Annealing is a relatively simple heat treatment to perform, but there are a number of factors that must be carefully considered and controlled. One of the most important is the furnace atmosphere that surrounds the parts as they heat and cool. Let’s learn more.
The purpose of a furnace atmosphere varies with the desired end result of the heat-treating process. In general, the atmospheres used in the heat-treating industry have one of two common purposes:
- To protect the material being processed from chemical reactions that could occur on their surfaces (e.g., oxidation), that is, to be passive (chemically inert) to the metal surface.
- To allow the surface of the material being processed to change (e.g., adding carbon, nitrogen or both), that is, to be reactive (chemically active) to the metal surface.
When annealing wire, we most often want the atmosphere to protect the product in question rather than be reactive with it. Air atmospheres or those using products of combustion from direct-fired burners are not capable of preventing steel parts from oxidation or decarburization. It is for this reason that various protective atmospheres (generated, pure or mixed) are used (Table 1). The type of gas or gas mixtures used depends on the metal being treated, the treatment temperature, part contamination and the surface requirements of the product being annealed. Atmosphere control is often an important consideration as well.
Purging is another critical first step in the annealing process and should take place when the workload is cold (prior to heating). Nitrogen or lean (non-combustible) exothermic gas are common choices, and purging is considered complete when less than 1% oxygen is present as measured by use of an oxygen analyzer. The “rule of thumb” of five volume changes in an hour is often used to establish the required flowrate.
|Fig. 1. Typical annealing cycle for steel wire (nitrogen-hydrocarbon mixture)|
Types of Annealing Atmospheres
Characteristics of the most common annealing furnace atmospheres can be summarized as follows:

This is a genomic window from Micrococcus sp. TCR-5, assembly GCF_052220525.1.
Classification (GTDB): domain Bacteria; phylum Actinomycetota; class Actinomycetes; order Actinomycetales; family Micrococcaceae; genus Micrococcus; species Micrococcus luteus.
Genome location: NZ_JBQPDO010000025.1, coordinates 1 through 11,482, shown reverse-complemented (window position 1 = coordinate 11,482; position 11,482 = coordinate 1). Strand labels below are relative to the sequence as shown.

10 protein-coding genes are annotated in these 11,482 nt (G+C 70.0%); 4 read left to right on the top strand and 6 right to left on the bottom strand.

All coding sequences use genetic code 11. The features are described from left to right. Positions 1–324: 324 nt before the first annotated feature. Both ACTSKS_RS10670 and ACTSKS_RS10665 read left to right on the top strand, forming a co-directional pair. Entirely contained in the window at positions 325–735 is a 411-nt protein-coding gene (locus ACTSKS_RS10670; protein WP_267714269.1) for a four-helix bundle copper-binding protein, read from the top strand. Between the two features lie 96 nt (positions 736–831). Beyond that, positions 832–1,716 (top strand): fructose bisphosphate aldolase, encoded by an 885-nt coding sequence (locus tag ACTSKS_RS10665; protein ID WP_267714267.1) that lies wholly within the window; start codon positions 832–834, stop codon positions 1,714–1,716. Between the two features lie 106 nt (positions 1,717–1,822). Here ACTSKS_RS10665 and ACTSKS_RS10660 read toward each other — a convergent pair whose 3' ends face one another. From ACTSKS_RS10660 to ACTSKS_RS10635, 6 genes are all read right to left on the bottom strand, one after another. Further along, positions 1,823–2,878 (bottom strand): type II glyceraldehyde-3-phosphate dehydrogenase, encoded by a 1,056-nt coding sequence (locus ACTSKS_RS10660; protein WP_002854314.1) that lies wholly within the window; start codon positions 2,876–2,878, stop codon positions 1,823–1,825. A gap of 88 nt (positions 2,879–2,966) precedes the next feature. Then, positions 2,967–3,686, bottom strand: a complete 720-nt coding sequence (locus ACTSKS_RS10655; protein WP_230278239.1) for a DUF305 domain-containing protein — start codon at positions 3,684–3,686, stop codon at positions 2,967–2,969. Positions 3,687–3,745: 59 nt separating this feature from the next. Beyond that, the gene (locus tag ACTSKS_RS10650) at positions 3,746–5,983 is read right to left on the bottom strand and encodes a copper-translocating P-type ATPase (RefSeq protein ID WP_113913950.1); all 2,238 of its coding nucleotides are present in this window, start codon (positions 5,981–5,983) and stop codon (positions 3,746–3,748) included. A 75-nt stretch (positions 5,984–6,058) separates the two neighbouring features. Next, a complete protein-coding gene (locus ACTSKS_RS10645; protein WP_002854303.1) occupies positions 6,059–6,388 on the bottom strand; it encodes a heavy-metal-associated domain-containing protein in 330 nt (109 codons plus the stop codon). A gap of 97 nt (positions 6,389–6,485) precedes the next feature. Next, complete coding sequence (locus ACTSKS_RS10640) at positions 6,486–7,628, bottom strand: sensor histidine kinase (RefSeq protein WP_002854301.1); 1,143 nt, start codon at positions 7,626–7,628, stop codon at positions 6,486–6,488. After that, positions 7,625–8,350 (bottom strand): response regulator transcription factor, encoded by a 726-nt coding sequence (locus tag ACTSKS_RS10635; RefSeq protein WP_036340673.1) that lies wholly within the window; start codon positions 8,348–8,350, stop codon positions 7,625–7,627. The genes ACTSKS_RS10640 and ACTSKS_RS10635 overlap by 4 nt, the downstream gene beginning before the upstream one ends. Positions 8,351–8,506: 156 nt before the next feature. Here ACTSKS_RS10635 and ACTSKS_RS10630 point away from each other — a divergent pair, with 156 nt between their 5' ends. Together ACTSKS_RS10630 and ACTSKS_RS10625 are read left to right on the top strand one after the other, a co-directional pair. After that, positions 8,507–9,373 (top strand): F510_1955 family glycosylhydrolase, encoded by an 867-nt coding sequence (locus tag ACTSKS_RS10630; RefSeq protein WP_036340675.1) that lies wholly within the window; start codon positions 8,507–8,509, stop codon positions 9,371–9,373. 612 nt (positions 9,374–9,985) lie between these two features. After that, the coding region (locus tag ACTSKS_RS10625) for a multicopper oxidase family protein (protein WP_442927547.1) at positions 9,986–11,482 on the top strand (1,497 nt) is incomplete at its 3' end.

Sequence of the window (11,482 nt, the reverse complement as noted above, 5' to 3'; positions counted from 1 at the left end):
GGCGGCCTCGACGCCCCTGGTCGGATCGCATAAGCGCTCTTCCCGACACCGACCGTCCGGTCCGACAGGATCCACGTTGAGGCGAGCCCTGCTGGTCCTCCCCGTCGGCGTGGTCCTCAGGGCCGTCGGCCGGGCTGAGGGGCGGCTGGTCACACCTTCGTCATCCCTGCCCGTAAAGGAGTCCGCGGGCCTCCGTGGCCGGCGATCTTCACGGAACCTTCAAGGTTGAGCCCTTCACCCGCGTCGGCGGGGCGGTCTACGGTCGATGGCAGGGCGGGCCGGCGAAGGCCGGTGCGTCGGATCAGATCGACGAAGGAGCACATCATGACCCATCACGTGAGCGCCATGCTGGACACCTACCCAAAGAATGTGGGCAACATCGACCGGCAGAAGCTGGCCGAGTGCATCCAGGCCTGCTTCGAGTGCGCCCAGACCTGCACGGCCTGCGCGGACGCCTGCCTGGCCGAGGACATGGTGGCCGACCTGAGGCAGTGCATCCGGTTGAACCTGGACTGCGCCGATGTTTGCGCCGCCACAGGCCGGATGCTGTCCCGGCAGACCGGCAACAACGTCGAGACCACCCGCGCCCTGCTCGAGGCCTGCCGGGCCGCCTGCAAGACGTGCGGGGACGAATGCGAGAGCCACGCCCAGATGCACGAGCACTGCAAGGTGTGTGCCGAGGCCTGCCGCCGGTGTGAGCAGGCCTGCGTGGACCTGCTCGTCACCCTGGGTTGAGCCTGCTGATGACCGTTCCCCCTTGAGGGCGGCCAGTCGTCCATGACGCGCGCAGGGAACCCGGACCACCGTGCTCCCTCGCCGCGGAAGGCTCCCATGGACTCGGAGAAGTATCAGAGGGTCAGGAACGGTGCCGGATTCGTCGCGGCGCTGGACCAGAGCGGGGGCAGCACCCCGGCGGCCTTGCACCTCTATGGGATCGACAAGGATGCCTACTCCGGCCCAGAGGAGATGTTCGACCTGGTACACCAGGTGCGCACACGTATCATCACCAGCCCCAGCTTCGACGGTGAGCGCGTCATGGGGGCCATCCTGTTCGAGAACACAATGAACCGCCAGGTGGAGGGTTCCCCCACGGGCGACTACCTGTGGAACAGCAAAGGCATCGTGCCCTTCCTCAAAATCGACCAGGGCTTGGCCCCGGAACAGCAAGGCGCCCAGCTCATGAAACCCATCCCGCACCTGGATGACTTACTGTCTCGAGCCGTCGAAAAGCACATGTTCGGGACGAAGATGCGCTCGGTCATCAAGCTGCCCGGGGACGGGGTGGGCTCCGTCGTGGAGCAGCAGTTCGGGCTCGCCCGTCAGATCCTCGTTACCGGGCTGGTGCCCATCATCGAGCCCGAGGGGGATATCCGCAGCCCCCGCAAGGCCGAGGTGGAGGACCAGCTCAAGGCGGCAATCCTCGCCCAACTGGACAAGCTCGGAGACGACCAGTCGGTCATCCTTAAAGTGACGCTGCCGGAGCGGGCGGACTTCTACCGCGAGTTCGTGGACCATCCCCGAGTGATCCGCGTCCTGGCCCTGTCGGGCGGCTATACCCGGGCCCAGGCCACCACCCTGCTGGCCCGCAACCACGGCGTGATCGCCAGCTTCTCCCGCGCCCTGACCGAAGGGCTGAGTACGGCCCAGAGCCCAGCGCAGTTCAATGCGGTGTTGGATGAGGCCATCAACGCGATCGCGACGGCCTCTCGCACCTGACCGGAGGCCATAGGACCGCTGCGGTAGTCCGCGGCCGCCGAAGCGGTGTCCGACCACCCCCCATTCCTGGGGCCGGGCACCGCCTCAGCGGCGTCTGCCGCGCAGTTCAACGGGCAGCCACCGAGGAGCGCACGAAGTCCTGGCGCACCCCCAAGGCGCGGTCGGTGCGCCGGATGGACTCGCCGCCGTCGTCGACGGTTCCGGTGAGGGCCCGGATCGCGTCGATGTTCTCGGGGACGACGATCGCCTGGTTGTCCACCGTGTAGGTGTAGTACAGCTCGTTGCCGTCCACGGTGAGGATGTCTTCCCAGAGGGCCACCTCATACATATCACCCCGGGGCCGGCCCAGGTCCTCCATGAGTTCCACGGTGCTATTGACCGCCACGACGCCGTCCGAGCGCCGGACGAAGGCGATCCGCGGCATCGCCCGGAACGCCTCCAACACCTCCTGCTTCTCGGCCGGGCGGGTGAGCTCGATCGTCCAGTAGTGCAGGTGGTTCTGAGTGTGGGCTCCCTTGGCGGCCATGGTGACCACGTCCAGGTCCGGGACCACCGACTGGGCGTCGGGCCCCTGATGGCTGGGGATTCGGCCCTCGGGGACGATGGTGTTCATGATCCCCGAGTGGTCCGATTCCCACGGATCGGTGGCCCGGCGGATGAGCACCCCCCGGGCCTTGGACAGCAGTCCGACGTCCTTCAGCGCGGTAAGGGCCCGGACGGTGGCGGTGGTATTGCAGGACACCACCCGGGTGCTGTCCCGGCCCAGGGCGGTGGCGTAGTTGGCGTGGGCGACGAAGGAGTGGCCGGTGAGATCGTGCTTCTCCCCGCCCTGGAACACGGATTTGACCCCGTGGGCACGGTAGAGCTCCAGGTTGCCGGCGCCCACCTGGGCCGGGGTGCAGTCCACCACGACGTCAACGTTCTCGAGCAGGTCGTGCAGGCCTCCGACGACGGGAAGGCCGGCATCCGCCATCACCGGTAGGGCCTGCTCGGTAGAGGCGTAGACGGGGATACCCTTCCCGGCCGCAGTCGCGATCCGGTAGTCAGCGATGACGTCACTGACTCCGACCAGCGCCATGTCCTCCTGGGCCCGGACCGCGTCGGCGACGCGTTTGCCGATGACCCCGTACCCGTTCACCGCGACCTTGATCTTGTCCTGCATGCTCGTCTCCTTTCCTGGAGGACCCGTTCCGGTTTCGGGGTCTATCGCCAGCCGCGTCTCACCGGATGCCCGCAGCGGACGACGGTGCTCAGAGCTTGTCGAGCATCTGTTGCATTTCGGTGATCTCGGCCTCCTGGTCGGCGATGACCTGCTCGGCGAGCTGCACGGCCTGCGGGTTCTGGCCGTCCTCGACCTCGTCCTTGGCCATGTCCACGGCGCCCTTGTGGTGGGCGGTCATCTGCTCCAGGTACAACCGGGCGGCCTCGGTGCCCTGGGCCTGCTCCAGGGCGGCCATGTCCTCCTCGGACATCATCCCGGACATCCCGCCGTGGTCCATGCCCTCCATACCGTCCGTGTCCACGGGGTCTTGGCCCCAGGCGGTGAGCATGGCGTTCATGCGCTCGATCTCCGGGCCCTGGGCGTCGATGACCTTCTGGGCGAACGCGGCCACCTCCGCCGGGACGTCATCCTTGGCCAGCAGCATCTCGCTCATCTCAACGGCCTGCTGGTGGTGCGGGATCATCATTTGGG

Nitrogen and Nitrogen-Hydrocarbon Blends
Pure (100%) nitrogen atmospheres are seldom used in annealing because they are not air (oxygen) excluding. Leaks or other sources of air infiltration cannot be compensated for. However, nitrogen is often blended with small percentages of hydrocarbon gas (methane, propane, propylene) or combined with methanol (CH3OH) to create a suitable atmosphere provided it is properly controlled (Table 1). The nitrogen-hydrocarbon flows are often dictated by a predetermined recipe (Fig. 1).
Hydrogen and Hydrogen-Nitrogen Blends
Annealing under a controlled atmosphere of 100% hydrogen prevents oxidation and product discoloration. Hydrogen is a highly reducing gas, so hydrogen annealing promotes “surface cleaning” of oxidized parts by reducing the oxides present on the wire. It is commonly referred to as “bright annealing.” Hydrogen may decarburize steel parts, so appropriate cautions must be taken. From an economic perspective, an atmosphere of 100% hydrogen is the most expensive. Lower cost nitrogen-hydrogen blends can also be used effectively.
Dissociated ammonia is produced by the cracking (dissociation) of ammonia into a gas having a composition of 75% hydrogen, 25% nitrogen. It has many of the same benefits as hydrogen but can be supplied at lower cost.
Rich exothermic gas is generated by partially combusting an air-gas mixture of (approximately) 6.5 parts of air to 1 part natural gas. Other hydrocarbon fuels can be used as well. Exothermic gas is the most widely used protective atmosphere for annealing, especially for annealing of low-carbon steel. However, it will decarburize medium-carbon and high-carbon steels because of the carbon dioxide (CO2) and water vapor. When decarburization concerns exist, coolers are used to reduce the dew point from typically +38°C (+100°F) to +4.5°C (+40°F). In some cases, refrigerant dryers are used to further reduce the dew point from typically +4.5°C (+40°F) to -40°C (-40°F).